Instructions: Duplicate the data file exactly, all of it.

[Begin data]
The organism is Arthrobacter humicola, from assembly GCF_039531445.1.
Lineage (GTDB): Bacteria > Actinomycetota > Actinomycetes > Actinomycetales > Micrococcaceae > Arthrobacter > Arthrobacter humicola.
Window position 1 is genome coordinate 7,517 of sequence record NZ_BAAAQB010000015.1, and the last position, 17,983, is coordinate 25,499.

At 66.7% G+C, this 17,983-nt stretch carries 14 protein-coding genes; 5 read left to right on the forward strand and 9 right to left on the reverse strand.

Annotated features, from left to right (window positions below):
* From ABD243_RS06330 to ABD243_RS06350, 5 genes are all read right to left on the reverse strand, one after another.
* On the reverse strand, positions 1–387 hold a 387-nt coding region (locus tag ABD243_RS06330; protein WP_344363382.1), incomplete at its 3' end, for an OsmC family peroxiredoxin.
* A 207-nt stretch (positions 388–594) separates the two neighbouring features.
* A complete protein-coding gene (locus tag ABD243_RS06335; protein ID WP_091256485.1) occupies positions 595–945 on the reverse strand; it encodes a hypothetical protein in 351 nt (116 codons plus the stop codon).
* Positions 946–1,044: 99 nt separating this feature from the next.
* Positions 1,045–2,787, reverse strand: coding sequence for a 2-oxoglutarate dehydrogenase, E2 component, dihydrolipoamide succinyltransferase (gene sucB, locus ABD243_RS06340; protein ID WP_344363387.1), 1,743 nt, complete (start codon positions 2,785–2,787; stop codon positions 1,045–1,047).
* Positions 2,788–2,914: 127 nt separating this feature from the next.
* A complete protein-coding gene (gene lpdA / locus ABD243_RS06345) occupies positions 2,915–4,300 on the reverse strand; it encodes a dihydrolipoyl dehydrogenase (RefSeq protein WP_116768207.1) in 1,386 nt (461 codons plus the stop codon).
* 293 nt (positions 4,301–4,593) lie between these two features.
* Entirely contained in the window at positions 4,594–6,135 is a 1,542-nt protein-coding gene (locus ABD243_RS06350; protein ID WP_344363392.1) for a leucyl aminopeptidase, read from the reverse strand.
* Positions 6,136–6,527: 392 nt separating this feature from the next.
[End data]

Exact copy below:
The organism is Arthrobacter humicola, from assembly GCF_039531445.1.
Lineage (GTDB): Bacteria > Actinomycetota > Actinomycetes > Actinomycetales > Micrococcaceae > Arthrobacter > Arthrobacter humicola.
Window position 1 is genome coordinate 7,517 of sequence record NZ_BAAAQB010000015.1, and the last position, 17,983, is coordinate 25,499.

At 66.7% G+C, this 17,983-nt stretch carries 14 protein-coding genes; 5 read left to right on the forward strand and 9 right to left on the reverse strand.

Annotated features, from left to right (window positions below):
* From ABD243_RS06330 to ABD243_RS06350, 5 genes are all read right to left on the reverse strand, one after another.
* On the reverse strand, positions 1–387 hold a 387-nt coding region (locus tag ABD243_RS06330; protein WP_344363382.1), incomplete at its 3' end, for an OsmC family peroxiredoxin.
* A 207-nt stretch (positions 388–594) separates the two neighbouring features.
* A complete protein-coding gene (locus tag ABD243_RS06335; protein ID WP_091256485.1) occupies positions 595–945 on the reverse strand; it encodes a hypothetical protein in 351 nt (116 codons plus the stop codon).
* Positions 946–1,044: 99 nt separating this feature from the next.
* Positions 1,045–2,787, reverse strand: coding sequence for a 2-oxoglutarate dehydrogenase, E2 component, dihydrolipoamide succinyltransferase (gene sucB, locus ABD243_RS06340; protein ID WP_344363387.1), 1,743 nt, complete (start codon positions 2,785–2,787; stop codon positions 1,045–1,047).
* Positions 2,788–2,914: 127 nt separating this feature from the next.
* A complete protein-coding gene (gene lpdA / locus ABD243_RS06345) occupies positions 2,915–4,300 on the reverse strand; it encodes a dihydrolipoyl dehydrogenase (RefSeq protein WP_116768207.1) in 1,386 nt (461 codons plus the stop codon).
* 293 nt (positions 4,301–4,593) lie between these two features.
* Entirely contained in the window at positions 4,594–6,135 is a 1,542-nt protein-coding gene (locus ABD243_RS06350; protein ID WP_344363392.1) for a leucyl aminopeptidase, read from the reverse strand.
* Positions 6,136–6,527: 392 nt separating this feature from the next.